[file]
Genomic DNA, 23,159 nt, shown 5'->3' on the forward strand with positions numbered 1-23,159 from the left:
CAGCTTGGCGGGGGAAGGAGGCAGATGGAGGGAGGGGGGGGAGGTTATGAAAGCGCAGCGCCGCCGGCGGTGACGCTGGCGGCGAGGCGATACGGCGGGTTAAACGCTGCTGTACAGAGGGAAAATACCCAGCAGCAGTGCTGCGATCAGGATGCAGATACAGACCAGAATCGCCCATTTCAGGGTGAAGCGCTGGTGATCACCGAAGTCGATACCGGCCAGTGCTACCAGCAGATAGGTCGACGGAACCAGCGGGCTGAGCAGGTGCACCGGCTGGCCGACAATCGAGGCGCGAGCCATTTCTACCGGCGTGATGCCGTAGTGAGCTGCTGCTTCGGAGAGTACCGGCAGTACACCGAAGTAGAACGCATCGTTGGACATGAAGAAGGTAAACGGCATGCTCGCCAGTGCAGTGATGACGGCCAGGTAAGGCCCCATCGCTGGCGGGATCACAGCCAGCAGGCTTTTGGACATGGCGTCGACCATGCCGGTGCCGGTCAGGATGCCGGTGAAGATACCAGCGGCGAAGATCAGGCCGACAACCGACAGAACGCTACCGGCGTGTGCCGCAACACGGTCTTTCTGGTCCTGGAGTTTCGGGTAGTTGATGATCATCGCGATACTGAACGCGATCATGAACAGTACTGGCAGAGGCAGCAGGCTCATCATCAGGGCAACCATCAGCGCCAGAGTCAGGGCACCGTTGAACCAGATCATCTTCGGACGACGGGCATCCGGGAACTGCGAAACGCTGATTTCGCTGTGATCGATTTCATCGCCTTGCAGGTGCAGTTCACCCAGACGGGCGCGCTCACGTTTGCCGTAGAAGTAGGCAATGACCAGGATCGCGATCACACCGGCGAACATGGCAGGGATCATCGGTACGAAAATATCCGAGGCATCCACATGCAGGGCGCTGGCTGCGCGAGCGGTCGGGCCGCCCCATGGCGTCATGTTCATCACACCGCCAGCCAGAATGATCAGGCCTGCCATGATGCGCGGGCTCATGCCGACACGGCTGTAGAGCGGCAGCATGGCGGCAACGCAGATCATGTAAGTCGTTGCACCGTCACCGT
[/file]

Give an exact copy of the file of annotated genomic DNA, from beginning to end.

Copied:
Genomic DNA, 23,159 nt, shown 5'->3' on the forward strand with positions numbered 1-23,159 from the left:
CAGCTTGGCGGGGGAAGGAGGCAGATGGAGGGAGGGGGGGGAGGTTATGAAAGCGCAGCGCCGCCGGCGGTGACGCTGGCGGCGAGGCGATACGGCGGGTTAAACGCTGCTGTACAGAGGGAAAATACCCAGCAGCAGTGCTGCGATCAGGATGCAGATACAGACCAGAATCGCCCATTTCAGGGTGAAGCGCTGGTGATCACCGAAGTCGATACCGGCCAGTGCTACCAGCAGATAGGTCGACGGAACCAGCGGGCTGAGCAGGTGCACCGGCTGGCCGACAATCGAGGCGCGAGCCATTTCTACCGGCGTGATGCCGTAGTGAGCTGCTGCTTCGGAGAGTACCGGCAGTACACCGAAGTAGAACGCATCGTTGGACATGAAGAAGGTAAACGGCATGCTCGCCAGTGCAGTGATGACGGCCAGGTAAGGCCCCATCGCTGGCGGGATCACAGCCAGCAGGCTTTTGGACATGGCGTCGACCATGCCGGTGCCGGTCAGGATGCCGGTGAAGATACCAGCGGCGAAGATCAGGCCGACAACCGACAGAACGCTACCGGCGTGTGCCGCAACACGGTCTTTCTGGTCCTGGAGTTTCGGGTAGTTGATGATCATCGCGATACTGAACGCGATCATGAACAGTACTGGCAGAGGCAGCAGGCTCATCATCAGGGCAACCATCAGCGCCAGAGTCAGGGCACCGTTGAACCAGATCATCTTCGGACGACGGGCATCCGGGAACTGCGAAACGCTGATTTCGCTGTGATCGATTTCATCGCCTTGCAGGTGCAGTTCACCCAGACGGGCGCGCTCACGTTTGCCGTAGAAGTAGGCAATGACCAGGATCGCGATCACACCGGCGAACATGGCAGGGATCATCGGTACGAAAATATCCGAGGCATCCACATGCAGGGCGCTGGCTGCGCGAGCGGTCGGGCCGCCCCATGGCGTCATGTTCATCACACCGCCAGCCAGAATGATCAGGCCTGCCATGATGCGCGGGCTCATGCCGACACGGCTGTAGAGCGGCAGCATGGCGGCAACGCAGATCATGTAAGTCGTTGCACCGTCACCGT